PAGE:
Build a blog with Django: Use FreezeGun to improve seed data

In the last post we used Factory Boy and Faker to seed the database with a configurable amount of unpublished and published posts.

However, if you looked at the timestamps created_at, updated_at and published_at across all the posts you'd see that they were all equal, give or take a couple milliseconds.

Posts will all equal timestamps

It's not a huge problem but it would be better if we could spread the posts across a larger timespan to make the data seem more realistic.

A nice way to do it is by using a Python library called FreezeGun to control time in a limited context and then let your code run as it usually would but in the context you've setup. Then, when it makes use of time it will be in the time you've set and not the current time you're in in the physical world.

Don't worry if I'm confusing you, you'd see what I mean in a bit when I show you an example.

But, before I do that, I just wanted to mention that FreezeGun is mainly used in automated testing but I think we have a valid use case here.

So, let's get started.

FreezeGun

Install it, start up the shell:

(venv) $ pip install freezegun
(venv) $ cd src && python manage.py shell

And, try it out:

>>> from posts.factories import PostFactory
>>> post = PostFactory.create(is_published=True)
>>> post.published_at
datetime.datetime(2017, 1, 20, 9, 17, 37, 427022, tzinfo=<UTC>)

>>> import datetime
>>> from freezegun import freeze_time

>>> past = datetime.datetime(2016, 1, 1)

>>> with freeze_time(past):
...     post = PostFactory.create(is_published=True)
>>> post.published_at
FakeDatetime(2016, 1, 1, 0, 0, tzinfo=<UTC>)  
>>> post.id
2

>>> from posts.post import Post
>>> post = Post.objects.get(pk=2)
>>> post.published_at
datetime.datetime(2016, 1, 1, 0, 0, tzinfo=<UTC>)  

First, we created a post using PostFactory and this gave us a published_at timestamp based on the current time in the physical world.

Then, we imported freeze_time from the freezegun library and used it to control the time. Within that time altered context we created another post and after checking the published_at timestamp we noticed it was set to the time we wanted.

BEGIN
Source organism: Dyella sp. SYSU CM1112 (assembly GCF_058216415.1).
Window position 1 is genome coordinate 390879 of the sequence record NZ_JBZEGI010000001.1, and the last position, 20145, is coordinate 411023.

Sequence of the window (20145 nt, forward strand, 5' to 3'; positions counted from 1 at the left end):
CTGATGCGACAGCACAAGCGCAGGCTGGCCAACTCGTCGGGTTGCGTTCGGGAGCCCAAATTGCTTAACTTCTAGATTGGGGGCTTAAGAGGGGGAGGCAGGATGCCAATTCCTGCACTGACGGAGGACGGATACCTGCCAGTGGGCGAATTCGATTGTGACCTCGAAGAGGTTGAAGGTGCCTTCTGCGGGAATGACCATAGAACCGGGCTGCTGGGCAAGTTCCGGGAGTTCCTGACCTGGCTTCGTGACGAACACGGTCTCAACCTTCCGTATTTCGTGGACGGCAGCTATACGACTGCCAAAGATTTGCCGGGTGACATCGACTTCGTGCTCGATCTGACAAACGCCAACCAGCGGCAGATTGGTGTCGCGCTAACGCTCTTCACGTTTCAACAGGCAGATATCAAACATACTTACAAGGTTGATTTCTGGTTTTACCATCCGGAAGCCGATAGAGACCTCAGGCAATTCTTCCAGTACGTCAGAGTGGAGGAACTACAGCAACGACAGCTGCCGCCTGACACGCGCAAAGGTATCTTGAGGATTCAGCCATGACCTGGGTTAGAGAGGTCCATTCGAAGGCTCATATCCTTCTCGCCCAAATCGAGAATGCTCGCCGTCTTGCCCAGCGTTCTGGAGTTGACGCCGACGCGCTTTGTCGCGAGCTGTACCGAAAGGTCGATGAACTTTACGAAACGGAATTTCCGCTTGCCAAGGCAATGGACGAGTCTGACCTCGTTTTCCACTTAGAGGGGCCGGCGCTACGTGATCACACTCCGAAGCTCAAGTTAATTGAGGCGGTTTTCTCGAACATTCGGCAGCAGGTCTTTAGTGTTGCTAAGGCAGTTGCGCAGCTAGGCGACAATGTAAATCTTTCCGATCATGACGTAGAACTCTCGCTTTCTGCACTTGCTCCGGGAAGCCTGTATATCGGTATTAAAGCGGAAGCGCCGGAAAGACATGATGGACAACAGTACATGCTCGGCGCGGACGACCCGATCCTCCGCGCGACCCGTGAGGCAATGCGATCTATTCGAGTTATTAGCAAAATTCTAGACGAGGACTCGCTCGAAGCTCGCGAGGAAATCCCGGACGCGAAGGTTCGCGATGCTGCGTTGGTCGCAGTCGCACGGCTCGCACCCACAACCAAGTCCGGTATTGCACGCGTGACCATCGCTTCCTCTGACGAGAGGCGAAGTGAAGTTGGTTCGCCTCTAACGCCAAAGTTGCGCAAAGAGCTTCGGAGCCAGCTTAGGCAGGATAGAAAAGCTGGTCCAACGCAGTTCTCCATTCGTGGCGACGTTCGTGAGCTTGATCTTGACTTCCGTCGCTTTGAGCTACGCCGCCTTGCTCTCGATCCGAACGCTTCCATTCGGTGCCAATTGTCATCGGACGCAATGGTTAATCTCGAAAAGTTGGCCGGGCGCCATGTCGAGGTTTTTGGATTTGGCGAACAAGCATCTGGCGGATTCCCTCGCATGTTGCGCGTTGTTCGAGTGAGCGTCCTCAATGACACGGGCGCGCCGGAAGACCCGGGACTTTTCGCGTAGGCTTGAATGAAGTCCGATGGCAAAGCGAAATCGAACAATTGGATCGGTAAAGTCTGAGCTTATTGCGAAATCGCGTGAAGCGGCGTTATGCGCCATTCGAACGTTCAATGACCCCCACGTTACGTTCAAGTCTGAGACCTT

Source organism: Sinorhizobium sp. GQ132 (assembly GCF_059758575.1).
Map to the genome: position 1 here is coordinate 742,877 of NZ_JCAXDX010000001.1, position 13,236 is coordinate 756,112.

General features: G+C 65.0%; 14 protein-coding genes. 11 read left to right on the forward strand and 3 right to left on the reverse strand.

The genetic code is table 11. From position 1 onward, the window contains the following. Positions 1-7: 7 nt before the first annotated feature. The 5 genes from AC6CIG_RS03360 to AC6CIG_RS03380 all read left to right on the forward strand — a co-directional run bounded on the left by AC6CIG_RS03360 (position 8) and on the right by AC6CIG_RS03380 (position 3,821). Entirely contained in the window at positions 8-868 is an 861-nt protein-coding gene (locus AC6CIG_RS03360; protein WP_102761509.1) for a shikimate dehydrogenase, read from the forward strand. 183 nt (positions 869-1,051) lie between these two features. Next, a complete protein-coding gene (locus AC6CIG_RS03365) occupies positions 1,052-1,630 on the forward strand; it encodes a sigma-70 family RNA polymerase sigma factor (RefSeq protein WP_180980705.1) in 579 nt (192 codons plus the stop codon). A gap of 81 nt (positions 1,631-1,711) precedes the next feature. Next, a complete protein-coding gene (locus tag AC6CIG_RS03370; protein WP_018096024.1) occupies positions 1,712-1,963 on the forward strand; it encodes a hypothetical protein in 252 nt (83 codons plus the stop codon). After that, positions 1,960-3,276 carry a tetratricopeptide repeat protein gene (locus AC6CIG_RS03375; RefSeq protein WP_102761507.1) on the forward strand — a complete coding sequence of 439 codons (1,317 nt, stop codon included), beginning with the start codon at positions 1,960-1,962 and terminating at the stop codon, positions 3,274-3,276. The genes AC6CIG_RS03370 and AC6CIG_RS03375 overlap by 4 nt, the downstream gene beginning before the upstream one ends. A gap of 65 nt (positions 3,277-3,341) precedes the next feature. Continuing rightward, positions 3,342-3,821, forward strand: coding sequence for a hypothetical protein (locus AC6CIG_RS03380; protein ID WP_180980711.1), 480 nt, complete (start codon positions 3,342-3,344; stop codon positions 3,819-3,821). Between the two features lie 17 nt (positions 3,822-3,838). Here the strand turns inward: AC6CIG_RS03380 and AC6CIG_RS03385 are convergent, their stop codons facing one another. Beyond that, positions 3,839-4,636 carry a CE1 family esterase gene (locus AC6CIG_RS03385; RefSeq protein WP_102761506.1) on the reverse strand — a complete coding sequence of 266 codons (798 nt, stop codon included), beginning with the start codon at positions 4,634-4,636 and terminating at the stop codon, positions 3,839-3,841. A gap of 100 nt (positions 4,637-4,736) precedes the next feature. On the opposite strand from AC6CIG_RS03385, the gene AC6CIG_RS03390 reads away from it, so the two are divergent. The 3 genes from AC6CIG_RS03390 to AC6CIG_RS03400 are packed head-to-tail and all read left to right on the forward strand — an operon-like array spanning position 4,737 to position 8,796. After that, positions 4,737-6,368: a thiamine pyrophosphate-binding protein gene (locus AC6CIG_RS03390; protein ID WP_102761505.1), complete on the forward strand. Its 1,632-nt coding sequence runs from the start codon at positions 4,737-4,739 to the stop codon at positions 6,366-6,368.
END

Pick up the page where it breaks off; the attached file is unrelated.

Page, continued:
How cool was that?

Let's apply what we learned to our create_posts method in posts/seed.py. Open that file and edit it to contain:

from freezegun import freeze_time

from .factories import PostFactory  
from .models import Post  
from .utils.random import random_datetime


def create_posts(unpublished, published):  
    """Creates a given number of unpublished and published posts
    at most 90 days into the past.
    """

    for i in range(unpublished + published):
        is_published = i >= unpublished

        with freeze_time(random_datetime(n=90)):
            PostFactory.create(is_published=is_published)

The major difference is that I'm using freeze_time to cause the timestamps to be set to a random timestamp within a 90 day timespan. The code for the random_datetime generator can be found here.

N.B. Let me know, in the comments below, if you need me to explain how random_datetime works.

And, here's what we get when we run create_posts.

Posts with timestamps spread across a 90 day timespan

Much better :).

Wrap up

That's all I wanted to show you for now. I hope you learned something new.

Check out this commit to see all the changes necessary to get it working in yaba.

I only covered what was necessary to get the feature implemented but FreezeGun can do much more. Be sure to check out their docs to see what else it does.

In the next post, as promised, I'd show you how to write a custom management command to make seeding your database that much simpler.

P.S. Have you used FreezeGun before? Did you ever consider using it in this way? Let me know in the comments below.

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